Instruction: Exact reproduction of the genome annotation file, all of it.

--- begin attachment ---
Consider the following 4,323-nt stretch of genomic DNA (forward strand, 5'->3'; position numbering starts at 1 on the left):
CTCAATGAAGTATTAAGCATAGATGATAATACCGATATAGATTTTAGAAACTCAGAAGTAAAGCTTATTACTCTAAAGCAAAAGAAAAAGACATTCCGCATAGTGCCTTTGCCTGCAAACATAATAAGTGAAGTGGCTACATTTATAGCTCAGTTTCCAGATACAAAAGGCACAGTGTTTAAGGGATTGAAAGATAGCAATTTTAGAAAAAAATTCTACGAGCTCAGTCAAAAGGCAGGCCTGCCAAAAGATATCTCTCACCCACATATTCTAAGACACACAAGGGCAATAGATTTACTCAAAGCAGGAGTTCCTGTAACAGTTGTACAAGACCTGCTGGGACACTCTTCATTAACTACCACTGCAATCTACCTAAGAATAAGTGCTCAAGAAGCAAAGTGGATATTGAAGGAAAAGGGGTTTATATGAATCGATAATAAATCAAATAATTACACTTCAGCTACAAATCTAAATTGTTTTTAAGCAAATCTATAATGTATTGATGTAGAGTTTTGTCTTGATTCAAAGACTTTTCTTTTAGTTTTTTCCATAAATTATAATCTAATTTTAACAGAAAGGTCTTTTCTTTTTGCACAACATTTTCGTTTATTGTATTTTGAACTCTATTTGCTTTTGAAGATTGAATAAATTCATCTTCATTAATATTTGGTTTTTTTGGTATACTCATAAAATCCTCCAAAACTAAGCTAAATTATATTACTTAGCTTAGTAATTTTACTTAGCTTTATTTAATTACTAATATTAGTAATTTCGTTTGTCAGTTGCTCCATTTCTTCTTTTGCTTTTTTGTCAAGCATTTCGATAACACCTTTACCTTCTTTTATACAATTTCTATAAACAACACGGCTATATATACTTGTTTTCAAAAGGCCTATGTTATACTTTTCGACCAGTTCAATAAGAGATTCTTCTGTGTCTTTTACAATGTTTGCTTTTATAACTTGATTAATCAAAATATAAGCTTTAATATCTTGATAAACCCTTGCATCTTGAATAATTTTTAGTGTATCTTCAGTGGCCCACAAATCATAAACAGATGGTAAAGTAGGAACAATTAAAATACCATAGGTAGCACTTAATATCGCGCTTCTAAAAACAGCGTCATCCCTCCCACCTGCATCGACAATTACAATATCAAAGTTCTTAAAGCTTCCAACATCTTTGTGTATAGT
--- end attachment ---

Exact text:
Consider the following 4,323-nt stretch of genomic DNA (forward strand, 5'->3'; position numbering starts at 1 on the left):
CTCAATGAAGTATTAAGCATAGATGATAATACCGATATAGATTTTAGAAACTCAGAAGTAAAGCTTATTACTCTAAAGCAAAAGAAAAAGACATTCCGCATAGTGCCTTTGCCTGCAAACATAATAAGTGAAGTGGCTACATTTATAGCTCAGTTTCCAGATACAAAAGGCACAGTGTTTAAGGGATTGAAAGATAGCAATTTTAGAAAAAAATTCTACGAGCTCAGTCAAAAGGCAGGCCTGCCAAAAGATATCTCTCACCCACATATTCTAAGACACACAAGGGCAATAGATTTACTCAAAGCAGGAGTTCCTGTAACAGTTGTACAAGACCTGCTGGGACACTCTTCATTAACTACCACTGCAATCTACCTAAGAATAAGTGCTCAAGAAGCAAAGTGGATATTGAAGGAAAAGGGGTTTATATGAATCGATAATAAATCAAATAATTACACTTCAGCTACAAATCTAAATTGTTTTTAAGCAAATCTATAATGTATTGATGTAGAGTTTTGTCTTGATTCAAAGACTTTTCTTTTAGTTTTTTCCATAAATTATAATCTAATTTTAACAGAAAGGTCTTTTCTTTTTGCACAACATTTTCGTTTATTGTATTTTGAACTCTATTTGCTTTTGAAGATTGAATAAATTCATCTTCATTAATATTTGGTTTTTTTGGTATACTCATAAAATCCTCCAAAACTAAGCTAAATTATATTACTTAGCTTAGTAATTTTACTTAGCTTTATTTAATTACTAATATTAGTAATTTCGTTTGTCAGTTGCTCCATTTCTTCTTTTGCTTTTTTGTCAAGCATTTCGATAACACCTTTACCTTCTTTTATACAATTTCTATAAACAACACGGCTATATATACTTGTTTTCAAAAGGCCTATGTTATACTTTTCGACCAGTTCAATAAGAGATTCTTCTGTGTCTTTTACAATGTTTGCTTTTATAACTTGATTAATCAAAATATAAGCTTTAATATCTTGATAAACCCTTGCATCTTGAATAATTTTTAGTGTATCTTCAGTGGCCCACAAATCATAAACAGATGGTAAAGTAGGAACAATTAAAATACCATAGGTAGCACTTAATATCGCGCTTCTAAAAACAGCGTCATCCCTCCCACCTGCATCGACAATTACAATATCAAAGTTCTTAAAGCTTCCAACATCTTTGTGTATAGT